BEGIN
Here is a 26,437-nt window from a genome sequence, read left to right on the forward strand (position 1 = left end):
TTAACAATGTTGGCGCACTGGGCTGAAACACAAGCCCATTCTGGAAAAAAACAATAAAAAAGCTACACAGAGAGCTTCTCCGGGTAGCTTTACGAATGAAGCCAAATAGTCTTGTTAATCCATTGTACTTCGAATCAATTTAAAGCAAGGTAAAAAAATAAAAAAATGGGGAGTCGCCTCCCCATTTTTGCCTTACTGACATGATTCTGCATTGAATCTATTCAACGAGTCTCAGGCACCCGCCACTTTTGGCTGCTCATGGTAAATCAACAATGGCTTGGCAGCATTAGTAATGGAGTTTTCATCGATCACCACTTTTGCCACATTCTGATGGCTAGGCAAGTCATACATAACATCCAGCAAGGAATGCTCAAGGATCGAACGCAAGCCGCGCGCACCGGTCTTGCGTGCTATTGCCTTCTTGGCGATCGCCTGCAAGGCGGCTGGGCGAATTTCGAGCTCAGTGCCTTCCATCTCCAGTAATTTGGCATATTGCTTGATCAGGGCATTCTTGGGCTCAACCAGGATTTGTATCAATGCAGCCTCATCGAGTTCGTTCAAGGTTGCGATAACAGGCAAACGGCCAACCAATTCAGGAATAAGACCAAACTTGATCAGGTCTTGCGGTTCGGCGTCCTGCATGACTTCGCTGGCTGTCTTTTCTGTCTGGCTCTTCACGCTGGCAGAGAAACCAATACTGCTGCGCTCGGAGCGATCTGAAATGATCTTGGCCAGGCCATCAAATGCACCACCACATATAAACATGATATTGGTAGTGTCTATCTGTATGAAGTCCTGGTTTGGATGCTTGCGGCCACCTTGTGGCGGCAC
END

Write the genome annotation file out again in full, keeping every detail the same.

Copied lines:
Here is a 26,437-nt window from a genome sequence, read left to right on the forward strand (position 1 = left end):
TTAACAATGTTGGCGCACTGGGCTGAAACACAAGCCCATTCTGGAAAAAAACAATAAAAAAGCTACACAGAGAGCTTCTCCGGGTAGCTTTACGAATGAAGCCAAATAGTCTTGTTAATCCATTGTACTTCGAATCAATTTAAAGCAAGGTAAAAAAATAAAAAAATGGGGAGTCGCCTCCCCATTTTTGCCTTACTGACATGATTCTGCATTGAATCTATTCAACGAGTCTCAGGCACCCGCCACTTTTGGCTGCTCATGGTAAATCAACAATGGCTTGGCAGCATTAGTAATGGAGTTTTCATCGATCACCACTTTTGCCACATTCTGATGGCTAGGCAAGTCATACATAACATCCAGCAAGGAATGCTCAAGGATCGAACGCAAGCCGCGCGCACCGGTCTTGCGTGCTATTGCCTTCTTGGCGATCGCCTGCAAGGCGGCTGGGCGAATTTCGAGCTCAGTGCCTTCCATCTCCAGTAATTTGGCATATTGCTTGATCAGGGCATTCTTGGGCTCAACCAGGATTTGTATCAATGCAGCCTCATCGAGTTCGTTCAAGGTTGCGATAACAGGCAAACGGCCAACCAATTCAGGAATAAGACCAAACTTGATCAGGTCTTGCGGTTCGGCGTCCTGCATGACTTCGCTGGCTGTCTTTTCTGTCTGGCTCTTCACGCTGGCAGAGAAACCAATACTGCTGCGCTCGGAGCGATCTGAAATGATCTTGGCCAGGCCATCAAATGCACCACCACATATAAACATGATATTGGTAGTGTCTATCTGTATGAAGTCCTGGTTTGGATGCTTGCGGCCACCTTGTGGCGGCAC